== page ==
Edinburgh Retrospective and a look at the West End Craft Fair

As the Edinburgh Festival draws to a close, the performers pack up and the theatres go back to running one show a day (not ten) it almost feels like I wasn’t there at all. The whole world of theatre is such an illusion that you do sometimes wonder if the festival is some kind of mirage or mass hallucination. No doubt the organisers are already starting to think about 2011 and how to make it better and brighter than 2010.

Entrance to the West End Fair and St Johns Church

Another highlight of the Fringe is something else that isn’t technically theatre – but that I love nonetheless. It’s the West End Craft Fair that hugs the side of St Johns church on the western end of Princes Street and sprawls through the old Victorian graveyard. It seems to go from strength to strength each year with new sections being added forming a tempting maze of tents to venture through. Hung with colourful bunting it’s the perfect place to stroll on a sunny day:

Shopping at the West End Craft Fair

And (of course) it’s a brilliant spot to find some new makers:

Dazed by Dorothy

It’s always dangerous to take me near a  bag stall and these beauties were simply stunning. All individually handmade with gorgeous combinations of leather, suede, buttons and embroidery Dazed by Dorothy had a beautiful stand and, fortunately, has an equally lovely website.

Ring and Necklace from Genna Design

Also on show was Genna Delaney with her Geometric Colllections which are totally stunning and exhibit a lovely balance between metal and stone. The range gives you a tangible sense of that kind of harsh, organic landscape you find in Northern Scotland and Wales and makes me long for misty mornings in Cardigan Bay.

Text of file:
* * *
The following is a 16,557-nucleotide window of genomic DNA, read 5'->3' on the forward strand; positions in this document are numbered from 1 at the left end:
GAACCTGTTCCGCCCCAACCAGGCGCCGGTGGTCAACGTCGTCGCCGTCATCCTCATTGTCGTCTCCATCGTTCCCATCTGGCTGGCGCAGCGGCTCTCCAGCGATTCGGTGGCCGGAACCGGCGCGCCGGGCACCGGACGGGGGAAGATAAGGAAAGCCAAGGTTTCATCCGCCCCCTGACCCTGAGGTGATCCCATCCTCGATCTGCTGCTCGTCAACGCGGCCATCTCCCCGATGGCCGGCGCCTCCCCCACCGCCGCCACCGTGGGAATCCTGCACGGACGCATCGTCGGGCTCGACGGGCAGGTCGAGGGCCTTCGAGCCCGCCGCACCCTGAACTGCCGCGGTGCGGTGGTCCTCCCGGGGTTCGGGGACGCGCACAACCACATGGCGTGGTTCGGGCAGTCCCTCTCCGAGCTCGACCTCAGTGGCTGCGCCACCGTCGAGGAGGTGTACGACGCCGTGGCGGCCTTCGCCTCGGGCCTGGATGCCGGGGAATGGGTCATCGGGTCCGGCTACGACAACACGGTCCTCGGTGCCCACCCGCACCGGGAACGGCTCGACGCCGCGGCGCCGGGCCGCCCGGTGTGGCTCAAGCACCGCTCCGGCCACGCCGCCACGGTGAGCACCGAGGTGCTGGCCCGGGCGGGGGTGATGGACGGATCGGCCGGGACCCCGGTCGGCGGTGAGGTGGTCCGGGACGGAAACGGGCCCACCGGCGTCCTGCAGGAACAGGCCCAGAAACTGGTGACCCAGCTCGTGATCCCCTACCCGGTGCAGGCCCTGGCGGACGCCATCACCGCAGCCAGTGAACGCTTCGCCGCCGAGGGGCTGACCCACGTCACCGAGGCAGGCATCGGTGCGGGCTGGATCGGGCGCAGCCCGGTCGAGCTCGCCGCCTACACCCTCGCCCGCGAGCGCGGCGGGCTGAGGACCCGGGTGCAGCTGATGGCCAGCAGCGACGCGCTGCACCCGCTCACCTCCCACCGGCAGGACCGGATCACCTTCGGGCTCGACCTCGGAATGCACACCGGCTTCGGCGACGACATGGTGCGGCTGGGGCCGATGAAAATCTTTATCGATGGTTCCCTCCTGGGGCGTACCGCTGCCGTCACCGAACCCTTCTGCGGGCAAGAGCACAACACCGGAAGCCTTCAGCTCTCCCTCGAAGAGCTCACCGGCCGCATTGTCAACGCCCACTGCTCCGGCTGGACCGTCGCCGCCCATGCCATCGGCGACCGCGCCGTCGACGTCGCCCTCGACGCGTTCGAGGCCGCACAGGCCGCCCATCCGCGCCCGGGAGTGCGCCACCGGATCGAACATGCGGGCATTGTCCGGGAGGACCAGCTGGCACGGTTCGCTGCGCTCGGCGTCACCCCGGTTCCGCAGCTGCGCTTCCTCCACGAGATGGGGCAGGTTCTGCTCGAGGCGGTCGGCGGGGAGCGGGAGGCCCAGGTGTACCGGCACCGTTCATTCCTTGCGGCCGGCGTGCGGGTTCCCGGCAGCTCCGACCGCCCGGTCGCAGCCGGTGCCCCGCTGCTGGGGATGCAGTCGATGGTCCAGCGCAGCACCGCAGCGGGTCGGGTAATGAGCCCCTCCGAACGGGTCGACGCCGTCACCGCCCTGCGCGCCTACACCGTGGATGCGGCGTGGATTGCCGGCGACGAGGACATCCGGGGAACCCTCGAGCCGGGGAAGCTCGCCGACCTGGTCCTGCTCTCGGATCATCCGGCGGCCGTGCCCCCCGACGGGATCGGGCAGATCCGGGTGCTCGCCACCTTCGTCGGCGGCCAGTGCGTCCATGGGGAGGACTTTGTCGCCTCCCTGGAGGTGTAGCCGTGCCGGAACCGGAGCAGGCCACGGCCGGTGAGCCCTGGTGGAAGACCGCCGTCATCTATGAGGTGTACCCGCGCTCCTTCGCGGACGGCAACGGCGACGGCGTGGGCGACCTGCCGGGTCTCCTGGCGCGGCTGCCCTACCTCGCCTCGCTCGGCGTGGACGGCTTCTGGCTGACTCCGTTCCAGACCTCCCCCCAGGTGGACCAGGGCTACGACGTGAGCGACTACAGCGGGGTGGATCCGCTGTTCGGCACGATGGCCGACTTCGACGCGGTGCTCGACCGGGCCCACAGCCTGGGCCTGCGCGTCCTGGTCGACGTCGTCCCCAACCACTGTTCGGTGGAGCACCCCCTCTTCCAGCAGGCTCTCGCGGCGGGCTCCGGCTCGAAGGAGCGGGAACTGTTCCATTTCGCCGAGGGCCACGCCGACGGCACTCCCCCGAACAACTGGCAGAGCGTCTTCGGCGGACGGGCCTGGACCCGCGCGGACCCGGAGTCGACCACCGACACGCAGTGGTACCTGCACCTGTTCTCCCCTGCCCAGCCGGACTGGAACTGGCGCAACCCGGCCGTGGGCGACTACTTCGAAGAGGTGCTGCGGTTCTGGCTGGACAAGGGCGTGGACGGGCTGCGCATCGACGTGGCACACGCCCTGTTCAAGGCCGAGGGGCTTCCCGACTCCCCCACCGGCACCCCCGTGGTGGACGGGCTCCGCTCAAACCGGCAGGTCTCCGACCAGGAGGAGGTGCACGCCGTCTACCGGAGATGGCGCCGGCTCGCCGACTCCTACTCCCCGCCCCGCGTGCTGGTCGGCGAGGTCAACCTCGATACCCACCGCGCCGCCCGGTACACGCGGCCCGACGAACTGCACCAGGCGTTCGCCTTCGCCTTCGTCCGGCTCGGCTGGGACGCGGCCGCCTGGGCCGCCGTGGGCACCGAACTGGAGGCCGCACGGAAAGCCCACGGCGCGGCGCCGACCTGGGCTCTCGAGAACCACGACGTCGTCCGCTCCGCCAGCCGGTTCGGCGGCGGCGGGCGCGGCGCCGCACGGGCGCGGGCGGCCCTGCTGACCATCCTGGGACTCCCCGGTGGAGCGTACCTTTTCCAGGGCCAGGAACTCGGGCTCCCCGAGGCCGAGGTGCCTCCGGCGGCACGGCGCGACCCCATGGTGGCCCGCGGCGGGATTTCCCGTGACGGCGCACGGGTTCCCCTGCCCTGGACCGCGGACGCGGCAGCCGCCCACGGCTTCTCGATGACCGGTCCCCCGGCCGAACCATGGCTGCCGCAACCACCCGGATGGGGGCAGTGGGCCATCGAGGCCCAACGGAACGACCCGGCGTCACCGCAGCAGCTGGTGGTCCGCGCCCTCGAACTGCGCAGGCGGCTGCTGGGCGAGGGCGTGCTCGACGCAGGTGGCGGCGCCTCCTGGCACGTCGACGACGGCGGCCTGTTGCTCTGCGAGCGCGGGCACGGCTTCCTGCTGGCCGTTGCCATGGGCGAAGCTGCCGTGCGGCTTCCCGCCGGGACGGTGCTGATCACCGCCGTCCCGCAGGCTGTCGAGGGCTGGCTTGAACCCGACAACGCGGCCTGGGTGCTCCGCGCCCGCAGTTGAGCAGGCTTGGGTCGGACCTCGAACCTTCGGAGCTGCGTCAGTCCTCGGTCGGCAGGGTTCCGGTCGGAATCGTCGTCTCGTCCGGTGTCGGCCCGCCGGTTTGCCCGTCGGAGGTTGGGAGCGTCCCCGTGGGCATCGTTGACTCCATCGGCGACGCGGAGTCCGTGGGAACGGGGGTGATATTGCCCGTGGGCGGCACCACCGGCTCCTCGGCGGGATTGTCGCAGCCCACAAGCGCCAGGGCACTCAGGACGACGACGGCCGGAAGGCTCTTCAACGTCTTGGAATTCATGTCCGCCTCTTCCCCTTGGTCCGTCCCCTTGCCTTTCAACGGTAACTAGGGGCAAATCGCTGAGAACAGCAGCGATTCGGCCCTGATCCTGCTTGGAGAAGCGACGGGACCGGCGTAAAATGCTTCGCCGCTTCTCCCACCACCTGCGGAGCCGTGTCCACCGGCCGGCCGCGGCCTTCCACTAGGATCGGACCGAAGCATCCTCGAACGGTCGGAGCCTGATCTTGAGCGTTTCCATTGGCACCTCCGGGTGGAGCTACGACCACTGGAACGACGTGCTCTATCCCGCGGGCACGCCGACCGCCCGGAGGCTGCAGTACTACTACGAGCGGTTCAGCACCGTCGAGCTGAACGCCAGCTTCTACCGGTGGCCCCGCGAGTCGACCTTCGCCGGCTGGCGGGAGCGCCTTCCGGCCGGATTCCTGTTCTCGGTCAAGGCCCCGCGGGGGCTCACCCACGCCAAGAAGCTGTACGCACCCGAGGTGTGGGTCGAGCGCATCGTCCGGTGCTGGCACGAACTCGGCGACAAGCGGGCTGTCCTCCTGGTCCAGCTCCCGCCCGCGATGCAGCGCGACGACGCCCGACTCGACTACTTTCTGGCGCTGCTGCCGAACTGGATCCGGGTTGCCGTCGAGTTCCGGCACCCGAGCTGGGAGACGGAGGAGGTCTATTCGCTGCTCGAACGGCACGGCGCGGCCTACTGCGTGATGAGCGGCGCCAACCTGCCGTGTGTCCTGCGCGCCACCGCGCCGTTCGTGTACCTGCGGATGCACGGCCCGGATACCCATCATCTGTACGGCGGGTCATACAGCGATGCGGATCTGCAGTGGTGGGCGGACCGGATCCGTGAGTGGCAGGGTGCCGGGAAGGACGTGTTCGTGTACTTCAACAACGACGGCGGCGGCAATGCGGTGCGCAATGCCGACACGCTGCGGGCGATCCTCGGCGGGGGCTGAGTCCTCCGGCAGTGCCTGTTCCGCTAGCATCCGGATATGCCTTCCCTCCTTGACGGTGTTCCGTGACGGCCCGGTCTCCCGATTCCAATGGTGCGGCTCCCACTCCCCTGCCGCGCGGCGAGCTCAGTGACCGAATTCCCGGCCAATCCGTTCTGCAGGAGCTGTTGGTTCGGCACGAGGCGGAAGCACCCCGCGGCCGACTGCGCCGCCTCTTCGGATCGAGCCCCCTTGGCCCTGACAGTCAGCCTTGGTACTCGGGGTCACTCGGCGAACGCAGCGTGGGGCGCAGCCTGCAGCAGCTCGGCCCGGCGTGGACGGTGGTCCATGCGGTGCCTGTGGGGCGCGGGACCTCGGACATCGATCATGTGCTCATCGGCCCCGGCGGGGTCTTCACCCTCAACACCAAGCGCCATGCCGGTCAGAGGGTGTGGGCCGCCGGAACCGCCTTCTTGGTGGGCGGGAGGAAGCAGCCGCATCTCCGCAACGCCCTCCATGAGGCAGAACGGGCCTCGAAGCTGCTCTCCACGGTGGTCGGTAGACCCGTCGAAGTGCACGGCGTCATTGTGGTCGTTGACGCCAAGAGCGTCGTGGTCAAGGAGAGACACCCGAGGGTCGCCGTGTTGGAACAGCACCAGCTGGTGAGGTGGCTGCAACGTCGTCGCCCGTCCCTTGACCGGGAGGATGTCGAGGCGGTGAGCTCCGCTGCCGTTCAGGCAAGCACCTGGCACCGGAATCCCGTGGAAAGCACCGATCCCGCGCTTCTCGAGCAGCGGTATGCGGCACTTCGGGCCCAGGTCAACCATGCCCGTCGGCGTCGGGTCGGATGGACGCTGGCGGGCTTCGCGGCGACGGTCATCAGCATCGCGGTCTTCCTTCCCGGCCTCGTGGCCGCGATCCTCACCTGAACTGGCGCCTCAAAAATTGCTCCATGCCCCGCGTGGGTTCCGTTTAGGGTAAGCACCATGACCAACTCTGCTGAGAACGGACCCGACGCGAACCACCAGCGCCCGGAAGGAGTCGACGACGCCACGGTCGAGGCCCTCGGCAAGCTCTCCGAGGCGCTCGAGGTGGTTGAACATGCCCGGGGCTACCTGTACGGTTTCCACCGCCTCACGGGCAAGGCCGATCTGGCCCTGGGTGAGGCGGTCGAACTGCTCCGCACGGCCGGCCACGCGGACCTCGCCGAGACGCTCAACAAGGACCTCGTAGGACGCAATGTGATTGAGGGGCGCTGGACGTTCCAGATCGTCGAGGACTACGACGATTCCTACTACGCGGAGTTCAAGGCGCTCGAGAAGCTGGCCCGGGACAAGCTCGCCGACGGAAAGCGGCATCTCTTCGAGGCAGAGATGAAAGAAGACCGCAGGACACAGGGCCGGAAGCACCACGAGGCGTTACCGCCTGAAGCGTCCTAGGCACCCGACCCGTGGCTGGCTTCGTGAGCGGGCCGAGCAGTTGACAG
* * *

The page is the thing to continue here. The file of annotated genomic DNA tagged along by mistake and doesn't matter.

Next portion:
Copper and Silver Leaf Earrings from Ali Bali

After having a good look ’round I brought home a pair of these lovelies, made by Ali Bali Jewellery – just to prove that the whole thing did happen after all.

Parcelling up work for Galanthus

Phew, it’s been a busy few days in the studio … it’s strange to think that I’ve been back from Scotland for a week and I’m already back into working like I hadn’t been away …

I’ve made up a parcel of work for Galanthus Gallery, they’re putting Flotsam into their Autumn stock alongside some of their other really wonderful designers:

Annie Cracknell has a lovely, almost mathematical approach to the structures that she makes out of hand cut stones and precious metals. Some of her pieces are downright architectural while other have a lovely simple structure.

Then there’s Suzanne Smith who’s beautifully detailed designs are inspired by vintage materials and the natural world. There’s a great feel of romance to them, like they’re Victorian relics to be treasured.


Snowflakes! Snowflakes in August!

Snowflake master patterns

The saga of the snowflake continues. I designed these lying in the garden last July with the intention of having them ready for Christmas 2009. That never came to pass …

So I finally got my act together and protoyped them back in January. I  got my master pattern and first mini batch of castings back from my caster just before I headed up to Scotland. I cleaned them up yesterday and they look lovely! I’m going to write a proper post about how they were made soon (to go with a talk I’ll be doing for the Shropshire Guild’sGorgeous‘ fair in October) but for now here’s a sneaky peak:

Sanded Snowflake

Festival of Crafts at Farnham

I got a very exciting pile of post when I came back from Edinburgh on Thursday. It’s kind of like Christmas when you let your mail build up. There were letters from friends, tedious (but nessecary) bank statements and a whole pack of flyers for the Festival of Crafts that Farnham Maltings are having in October.